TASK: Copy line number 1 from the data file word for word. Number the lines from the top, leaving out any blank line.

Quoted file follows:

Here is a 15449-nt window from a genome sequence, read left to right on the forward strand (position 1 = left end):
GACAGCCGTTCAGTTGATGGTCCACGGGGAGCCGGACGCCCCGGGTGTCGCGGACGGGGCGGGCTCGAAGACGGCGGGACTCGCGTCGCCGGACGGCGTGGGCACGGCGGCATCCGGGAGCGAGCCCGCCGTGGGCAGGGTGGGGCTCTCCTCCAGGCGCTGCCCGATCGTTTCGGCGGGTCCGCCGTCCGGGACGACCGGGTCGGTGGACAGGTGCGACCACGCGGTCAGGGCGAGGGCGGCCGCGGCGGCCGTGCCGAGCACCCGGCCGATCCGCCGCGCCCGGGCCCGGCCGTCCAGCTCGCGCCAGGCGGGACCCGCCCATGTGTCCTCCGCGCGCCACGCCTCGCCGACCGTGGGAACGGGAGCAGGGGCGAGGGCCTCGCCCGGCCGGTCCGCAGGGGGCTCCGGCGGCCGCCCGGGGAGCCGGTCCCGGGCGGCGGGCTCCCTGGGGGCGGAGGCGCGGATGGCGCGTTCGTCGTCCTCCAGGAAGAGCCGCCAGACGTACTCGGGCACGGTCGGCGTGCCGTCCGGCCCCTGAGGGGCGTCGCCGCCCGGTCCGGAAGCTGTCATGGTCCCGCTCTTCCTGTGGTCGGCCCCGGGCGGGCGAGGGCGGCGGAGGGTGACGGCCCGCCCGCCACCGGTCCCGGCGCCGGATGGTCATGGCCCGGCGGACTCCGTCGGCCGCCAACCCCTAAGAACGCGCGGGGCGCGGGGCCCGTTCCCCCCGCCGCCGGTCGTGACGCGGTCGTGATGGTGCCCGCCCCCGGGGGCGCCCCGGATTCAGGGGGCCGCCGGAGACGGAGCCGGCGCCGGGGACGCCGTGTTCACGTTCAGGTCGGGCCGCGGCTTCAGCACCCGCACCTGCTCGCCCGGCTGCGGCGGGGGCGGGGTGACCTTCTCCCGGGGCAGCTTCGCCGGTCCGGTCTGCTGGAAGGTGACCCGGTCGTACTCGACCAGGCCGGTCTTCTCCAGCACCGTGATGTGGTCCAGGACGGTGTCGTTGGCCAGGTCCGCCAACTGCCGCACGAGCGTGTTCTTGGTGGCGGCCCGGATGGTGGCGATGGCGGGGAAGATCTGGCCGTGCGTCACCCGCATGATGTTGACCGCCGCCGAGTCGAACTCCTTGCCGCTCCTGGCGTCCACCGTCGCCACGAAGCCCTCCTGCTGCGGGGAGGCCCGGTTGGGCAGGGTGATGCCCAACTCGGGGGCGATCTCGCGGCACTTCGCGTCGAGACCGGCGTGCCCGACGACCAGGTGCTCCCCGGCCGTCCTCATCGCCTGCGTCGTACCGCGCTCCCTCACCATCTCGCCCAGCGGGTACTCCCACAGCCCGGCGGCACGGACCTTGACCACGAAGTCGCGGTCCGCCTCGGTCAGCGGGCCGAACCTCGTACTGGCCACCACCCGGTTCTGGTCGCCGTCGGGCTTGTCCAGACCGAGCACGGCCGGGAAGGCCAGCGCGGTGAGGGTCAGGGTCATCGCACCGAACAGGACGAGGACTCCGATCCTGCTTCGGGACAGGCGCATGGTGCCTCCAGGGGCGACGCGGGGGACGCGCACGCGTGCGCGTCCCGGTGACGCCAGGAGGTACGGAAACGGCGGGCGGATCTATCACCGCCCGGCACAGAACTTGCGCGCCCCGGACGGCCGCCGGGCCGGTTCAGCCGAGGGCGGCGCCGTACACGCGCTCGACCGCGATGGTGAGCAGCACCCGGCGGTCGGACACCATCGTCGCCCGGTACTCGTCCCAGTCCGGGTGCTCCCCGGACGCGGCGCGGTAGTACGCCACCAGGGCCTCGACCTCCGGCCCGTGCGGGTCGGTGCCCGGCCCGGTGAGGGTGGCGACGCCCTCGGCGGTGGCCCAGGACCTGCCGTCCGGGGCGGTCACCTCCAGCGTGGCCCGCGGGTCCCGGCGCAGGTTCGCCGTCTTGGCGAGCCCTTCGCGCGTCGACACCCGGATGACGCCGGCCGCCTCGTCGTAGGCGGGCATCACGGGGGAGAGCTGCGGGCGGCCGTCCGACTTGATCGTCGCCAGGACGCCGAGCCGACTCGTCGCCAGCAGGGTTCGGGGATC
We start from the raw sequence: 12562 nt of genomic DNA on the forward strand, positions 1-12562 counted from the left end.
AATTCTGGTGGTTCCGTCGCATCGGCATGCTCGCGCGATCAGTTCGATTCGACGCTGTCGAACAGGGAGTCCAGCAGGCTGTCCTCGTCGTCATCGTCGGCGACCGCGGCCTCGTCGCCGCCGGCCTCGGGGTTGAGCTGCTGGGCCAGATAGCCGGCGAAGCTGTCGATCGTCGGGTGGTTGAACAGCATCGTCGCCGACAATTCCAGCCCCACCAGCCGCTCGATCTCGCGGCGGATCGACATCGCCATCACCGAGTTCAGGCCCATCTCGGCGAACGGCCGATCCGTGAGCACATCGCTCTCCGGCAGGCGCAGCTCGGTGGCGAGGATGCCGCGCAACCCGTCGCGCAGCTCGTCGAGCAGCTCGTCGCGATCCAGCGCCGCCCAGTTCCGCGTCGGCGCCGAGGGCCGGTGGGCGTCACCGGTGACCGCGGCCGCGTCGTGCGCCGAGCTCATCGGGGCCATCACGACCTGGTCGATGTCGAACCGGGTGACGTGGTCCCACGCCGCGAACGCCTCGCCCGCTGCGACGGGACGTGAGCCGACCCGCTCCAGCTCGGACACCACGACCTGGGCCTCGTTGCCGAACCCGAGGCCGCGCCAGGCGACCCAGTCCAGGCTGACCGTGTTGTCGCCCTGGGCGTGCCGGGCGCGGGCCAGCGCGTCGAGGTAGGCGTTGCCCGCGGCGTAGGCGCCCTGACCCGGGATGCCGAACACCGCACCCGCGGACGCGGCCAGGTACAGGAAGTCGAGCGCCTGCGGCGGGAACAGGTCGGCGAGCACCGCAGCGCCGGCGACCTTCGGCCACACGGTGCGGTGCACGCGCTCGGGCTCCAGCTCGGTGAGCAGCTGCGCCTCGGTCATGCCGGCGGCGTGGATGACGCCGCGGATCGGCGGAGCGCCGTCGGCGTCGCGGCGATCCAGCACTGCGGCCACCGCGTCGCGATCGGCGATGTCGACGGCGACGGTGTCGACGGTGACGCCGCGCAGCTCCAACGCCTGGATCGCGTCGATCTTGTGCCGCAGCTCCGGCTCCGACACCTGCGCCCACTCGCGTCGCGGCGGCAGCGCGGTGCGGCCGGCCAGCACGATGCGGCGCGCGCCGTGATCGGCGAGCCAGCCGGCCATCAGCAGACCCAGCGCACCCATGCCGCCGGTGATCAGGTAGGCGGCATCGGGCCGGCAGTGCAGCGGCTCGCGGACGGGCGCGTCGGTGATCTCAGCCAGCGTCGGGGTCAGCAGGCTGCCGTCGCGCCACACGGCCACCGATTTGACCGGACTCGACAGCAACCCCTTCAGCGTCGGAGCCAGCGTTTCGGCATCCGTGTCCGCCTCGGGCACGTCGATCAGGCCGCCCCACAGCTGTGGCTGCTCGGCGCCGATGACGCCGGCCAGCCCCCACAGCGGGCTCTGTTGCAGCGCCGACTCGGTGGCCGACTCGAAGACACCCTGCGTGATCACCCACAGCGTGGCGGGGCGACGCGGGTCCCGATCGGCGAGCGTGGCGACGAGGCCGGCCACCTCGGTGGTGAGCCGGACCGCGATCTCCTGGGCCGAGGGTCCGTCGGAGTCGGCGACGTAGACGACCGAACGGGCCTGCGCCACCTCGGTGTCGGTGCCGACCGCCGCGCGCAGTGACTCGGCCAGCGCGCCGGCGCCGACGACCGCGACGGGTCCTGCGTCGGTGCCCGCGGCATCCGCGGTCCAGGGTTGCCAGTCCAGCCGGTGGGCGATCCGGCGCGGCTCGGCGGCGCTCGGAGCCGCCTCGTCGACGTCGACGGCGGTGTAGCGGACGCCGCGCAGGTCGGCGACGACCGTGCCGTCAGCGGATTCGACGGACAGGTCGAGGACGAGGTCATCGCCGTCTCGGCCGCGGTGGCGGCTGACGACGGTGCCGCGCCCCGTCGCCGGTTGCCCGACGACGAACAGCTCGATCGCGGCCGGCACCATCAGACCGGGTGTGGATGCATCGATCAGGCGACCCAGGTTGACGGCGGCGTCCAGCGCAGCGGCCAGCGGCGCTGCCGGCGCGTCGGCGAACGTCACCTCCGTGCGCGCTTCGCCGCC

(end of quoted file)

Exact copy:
Here is a 15449-nt window from a genome sequence, read left to right on the forward strand (position 1 = left end):